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Oxnard Signs of Revival Bring Optimism Back

Economy: Renovations help, but loss of two major businesses hurts as efforts to attract multiplex theater continue.


OXNARD — With sidewalks lighted by street lamps and vagrants shooed from a nearby park, optimism about the future is running high in downtown Oxnard's business community.

The positive outlook is a big change for small-business owners. In past years, they have watched as shopping malls and failed city revitalization plans drained life from a commercial hub.

In fact, most of Oxnard's just-finished $2.2-million downtown renovation dealt with correcting a past city blunder.

Gone are the handful of pergolas and planters lining A Street--remnants of the city's effort nearly 30 years ago to protect small businesses from shopping malls by turning the street into a pedestrian-only district. The city reopened A Street to cars in 1987, but construction workers have made it even more auto friendly by straightening a twisting four-block stretch and adding nearly 100 parking spaces.

At Plaza Park, rundown bathrooms that became hangouts for drifters have been razed. So have diseased pine and elm trees. Ill-kept reflecting pools that filled only after storms have been removed.

Yet while much has been torn down, the city has made one key addition: light. About 60 turn-of-the-century-style street lamps have been added throughout downtown and Plaza Park. Simple as they are, the lamps have nonetheless brightened the spirits of even the most skeptical shop owners.

"At night, downtown is lit up like a football field," said Charles Johnson, a television salesman whose family business has been downtown for 60 years. The lights, he says, have stretched the business day of some stores, many of which shut down at 5 p.m. "I'm getting more and more people drifting in," Johnson said. "It's nothing for me to be here at 6, 7 p.m."

There are other signs of revival along the downtown sidewalks of Ventura County's biggest city.

The Oxnard Downtowners, a 3-year-old group of small-business proprietors, has seen membership jump from about 50 to 70 since city renovations began this spring. Hoping to sustain the momentum, the group has launched a recruiting drive and is conducting a broad survey to gauge the needs of downtown's diverse businesses.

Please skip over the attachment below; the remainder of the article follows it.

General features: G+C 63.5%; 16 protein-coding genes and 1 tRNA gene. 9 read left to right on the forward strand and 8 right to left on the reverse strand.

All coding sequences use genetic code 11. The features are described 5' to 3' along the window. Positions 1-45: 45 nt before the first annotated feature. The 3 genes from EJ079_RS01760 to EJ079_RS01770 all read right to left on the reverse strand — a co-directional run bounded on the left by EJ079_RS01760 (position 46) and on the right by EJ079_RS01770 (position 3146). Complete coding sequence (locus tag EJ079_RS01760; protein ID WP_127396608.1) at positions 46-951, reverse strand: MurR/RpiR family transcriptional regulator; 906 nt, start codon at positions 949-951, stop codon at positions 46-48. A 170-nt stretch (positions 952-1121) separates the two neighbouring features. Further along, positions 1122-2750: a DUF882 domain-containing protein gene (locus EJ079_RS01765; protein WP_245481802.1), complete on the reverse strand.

Meanwhile, a handful of newcomers has filled vacant storefronts. Many point to Cloud Nine, a new restaurant and club near City Hall, as evidence that night life is picking up. Another new restaurant, Southern Belle, is scheduled to open in Heritage Square, the downtown collection of restored historic buildings that officials boast is their finest redevelopment effort to date.


Businesses report modest increases in customer traffic, with shoppers drawn by the new look.

"A good-looking downtown can't help but bring more customers," says photography store owner Betty Kennedy, one of the downtown veterans to have weathered the rise of shopping malls, factory outlets and local redevelopment controversies. "The things that have been done show city officials are very concerned about downtown. It's a psychological boost."

As workers put the finishing touches on the city's renovation project earlier this summer, however, it was also clear that the downtown struggle is not over. In a one-block stretch of A Street, for instance, two of the biggest and busiest locations are clearing out.

Bank of America has already emptied its local branch. Down the street, the folksy F.W. Woolworth store is in the midst of a clearance sale as the Woolworth corporation ends America's dime-store era by shuttering 400 locations nationwide.

"Those are corporate decisions, not decisions about Oxnard," City Councilman Dean Maulhardt said of the two closures. But, he added wistfully, "Woolworth was an institution, and its closing does bother me."


Business leaders acknowledge that they face an uphill battle in bringing shoppers back to downtown Oxnard, which sits several miles from the Ventura Freeway. The 12-block district is bordered by Oxnard Boulevard to the east, 2nd Street to the north, Wooley Road to the south and C Street to the west.

Tila Estrada, president of the Oxnard Downtowners, said the primary obstacle for local businesses is the negative perception many people have of the city, home to 157,000 residents.

"We're perceived as a dirty, migrant worker town," said Estrada, a real estate agent with plans to open a downtown deli. "The perception is, 'You're going to Oxnard?' It's hard to fight that."

Estrada says the city should spotlight Oxnard's Latino heritage with Mission-style architecture.

But downtown appears destined to remain an eclectic mix of Mexican restaurants, Oriental specialty stores and Anglo-influenced monoliths, such as the red brick Oxnard Library.


In a 50-page downtown Master Plan approved last year, the city did not adopt any theme for the district, but outlined some basic architectural guidelines--"visible roofs shall be clay tile, concrete or slate"--and goals--"downtown Oxnard will offer vitality and excitement."

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